‘I would walk over my own grandmother for Richard Nixon.” With this callous declaration in 1972, Chuck Colson – the Marine captain turned political operative – trumpeted the raw ambition and sheer ruthlessness that permeated the Nixon White House.
Shortly before his indictment and trial, Colson claimed he had been “born again,” and was now a follower of Jesus Christ. Skeptics naturally assumed this was just one more hypocritical ploy, and Colson was sentenced to federal prison in 1974.
Defying the scoffers, Colson, after his parole, went on to form Prison Fellowship, which now ministers to prisoners in more than 150 countries. A spin-off, Angel Tree Ministries, provides 300,000 Christmas gifts every year to the children of prisoners, and another related organization, Justice Fellowship, works to improve the conditions inside prisons and to reform the criminal justice system for nonviolent offenders.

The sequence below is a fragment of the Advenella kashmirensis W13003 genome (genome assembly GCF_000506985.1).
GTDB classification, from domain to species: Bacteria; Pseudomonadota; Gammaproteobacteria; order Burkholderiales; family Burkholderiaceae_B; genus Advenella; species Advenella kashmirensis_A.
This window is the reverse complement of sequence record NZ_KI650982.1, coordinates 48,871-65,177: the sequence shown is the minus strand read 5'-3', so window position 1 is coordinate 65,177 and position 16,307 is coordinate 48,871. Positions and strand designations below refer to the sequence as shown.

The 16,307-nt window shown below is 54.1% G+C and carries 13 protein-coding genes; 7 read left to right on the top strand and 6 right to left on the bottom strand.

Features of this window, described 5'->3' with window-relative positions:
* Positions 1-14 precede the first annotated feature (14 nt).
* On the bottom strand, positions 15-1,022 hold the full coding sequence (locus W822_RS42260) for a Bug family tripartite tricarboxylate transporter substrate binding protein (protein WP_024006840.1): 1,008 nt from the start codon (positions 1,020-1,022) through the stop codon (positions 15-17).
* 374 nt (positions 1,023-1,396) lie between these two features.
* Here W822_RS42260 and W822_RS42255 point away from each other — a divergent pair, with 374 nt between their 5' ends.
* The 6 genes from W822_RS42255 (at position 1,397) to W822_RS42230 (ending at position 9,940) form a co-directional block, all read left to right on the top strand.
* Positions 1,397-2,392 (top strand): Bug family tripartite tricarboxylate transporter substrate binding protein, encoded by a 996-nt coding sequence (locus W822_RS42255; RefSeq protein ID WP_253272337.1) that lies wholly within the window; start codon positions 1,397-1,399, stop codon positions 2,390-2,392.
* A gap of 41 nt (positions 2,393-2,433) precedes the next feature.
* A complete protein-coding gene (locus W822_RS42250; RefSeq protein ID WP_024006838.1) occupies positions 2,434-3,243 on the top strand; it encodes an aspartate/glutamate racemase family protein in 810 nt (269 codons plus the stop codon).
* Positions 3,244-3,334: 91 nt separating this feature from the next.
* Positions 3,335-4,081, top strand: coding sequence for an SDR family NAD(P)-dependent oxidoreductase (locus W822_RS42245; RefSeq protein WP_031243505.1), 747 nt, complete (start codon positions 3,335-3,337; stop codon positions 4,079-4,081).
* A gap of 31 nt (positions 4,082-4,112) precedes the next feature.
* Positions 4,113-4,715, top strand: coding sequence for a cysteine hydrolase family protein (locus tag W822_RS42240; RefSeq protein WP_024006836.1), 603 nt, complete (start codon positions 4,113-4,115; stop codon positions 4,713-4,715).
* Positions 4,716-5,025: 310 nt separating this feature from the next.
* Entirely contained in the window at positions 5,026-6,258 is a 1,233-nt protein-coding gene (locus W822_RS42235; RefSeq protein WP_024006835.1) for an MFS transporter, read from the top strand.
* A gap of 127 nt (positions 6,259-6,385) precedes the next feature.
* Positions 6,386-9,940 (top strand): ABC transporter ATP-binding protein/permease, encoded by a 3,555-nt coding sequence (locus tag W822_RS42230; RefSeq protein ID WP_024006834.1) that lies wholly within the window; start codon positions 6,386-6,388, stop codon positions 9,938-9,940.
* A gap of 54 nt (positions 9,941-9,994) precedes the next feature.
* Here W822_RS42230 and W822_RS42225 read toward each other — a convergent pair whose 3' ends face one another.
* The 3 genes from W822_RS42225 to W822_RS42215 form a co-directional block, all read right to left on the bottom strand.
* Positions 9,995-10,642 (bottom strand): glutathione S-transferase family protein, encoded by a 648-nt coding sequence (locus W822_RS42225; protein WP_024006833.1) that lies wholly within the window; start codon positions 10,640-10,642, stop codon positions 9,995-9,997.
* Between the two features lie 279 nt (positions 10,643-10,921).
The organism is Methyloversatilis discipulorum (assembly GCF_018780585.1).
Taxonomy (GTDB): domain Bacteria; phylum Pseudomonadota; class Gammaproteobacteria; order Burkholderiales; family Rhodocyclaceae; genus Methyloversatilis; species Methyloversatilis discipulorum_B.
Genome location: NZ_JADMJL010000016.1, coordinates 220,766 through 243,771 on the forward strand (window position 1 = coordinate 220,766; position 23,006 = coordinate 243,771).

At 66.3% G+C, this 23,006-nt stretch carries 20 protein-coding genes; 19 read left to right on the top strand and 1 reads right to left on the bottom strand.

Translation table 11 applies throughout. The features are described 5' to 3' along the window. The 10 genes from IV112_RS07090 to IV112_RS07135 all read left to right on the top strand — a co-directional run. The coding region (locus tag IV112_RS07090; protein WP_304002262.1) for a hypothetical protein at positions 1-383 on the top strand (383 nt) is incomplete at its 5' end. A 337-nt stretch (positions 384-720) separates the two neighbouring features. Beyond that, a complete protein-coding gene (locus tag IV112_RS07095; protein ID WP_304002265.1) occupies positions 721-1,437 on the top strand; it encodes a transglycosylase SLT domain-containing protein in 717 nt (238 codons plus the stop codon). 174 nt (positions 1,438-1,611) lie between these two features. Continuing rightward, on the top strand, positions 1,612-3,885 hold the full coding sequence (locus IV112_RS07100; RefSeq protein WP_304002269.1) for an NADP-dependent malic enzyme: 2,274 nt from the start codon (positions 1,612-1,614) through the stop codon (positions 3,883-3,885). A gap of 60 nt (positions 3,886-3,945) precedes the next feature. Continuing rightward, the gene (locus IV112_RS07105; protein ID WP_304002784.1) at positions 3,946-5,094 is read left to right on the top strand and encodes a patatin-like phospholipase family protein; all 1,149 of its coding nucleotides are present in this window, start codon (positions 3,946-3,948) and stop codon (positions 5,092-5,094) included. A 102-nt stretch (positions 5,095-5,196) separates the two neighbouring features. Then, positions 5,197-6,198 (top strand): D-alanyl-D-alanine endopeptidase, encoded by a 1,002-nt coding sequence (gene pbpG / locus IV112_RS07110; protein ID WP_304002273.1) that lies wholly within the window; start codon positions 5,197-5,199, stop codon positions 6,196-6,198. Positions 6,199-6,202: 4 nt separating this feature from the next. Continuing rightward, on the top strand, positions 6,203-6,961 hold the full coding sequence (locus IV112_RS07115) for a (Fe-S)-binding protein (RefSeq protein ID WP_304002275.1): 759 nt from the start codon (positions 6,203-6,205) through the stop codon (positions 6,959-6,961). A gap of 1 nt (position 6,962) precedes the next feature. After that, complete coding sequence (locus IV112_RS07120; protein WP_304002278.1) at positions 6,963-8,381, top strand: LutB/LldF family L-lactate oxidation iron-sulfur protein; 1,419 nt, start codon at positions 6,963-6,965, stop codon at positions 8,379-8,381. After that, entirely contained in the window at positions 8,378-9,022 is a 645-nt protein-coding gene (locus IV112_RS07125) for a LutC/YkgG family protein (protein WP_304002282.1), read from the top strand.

Colson wrote more than 30 books, maintained a weekly radio broadcast, and tirelessly worked for a host of initiatives, such as fighting the spread of AIDS, ending the war in Sudan, and protecting religious freedom.
Meanwhile, whatever fees he earned from speaking engagements were donated back to his ministries. When he won the Templeton Prize for Religion in 1993, he gave the million-dollar award to charity. For 34 years, he spent every Easter worshiping with men in prison.
Colson died last week at the age of 80, his life a bold witness to the transforming power of God’s grace in Jesus Christ, who said, “I was in prison and you came to me.” (Matthew 25:36)
In Colson’s own words, “In every action we take, we are either helping to create a hell on Earth, or bringing down a foretaste of heaven.”
Thanks, Chuck, for that foretaste; may we all be as faithful as you.
THE REV. ED REES IS THE PASTOR OF ST. ANDREW PRESBYTERIAN CHURCH IN AUGUSTA.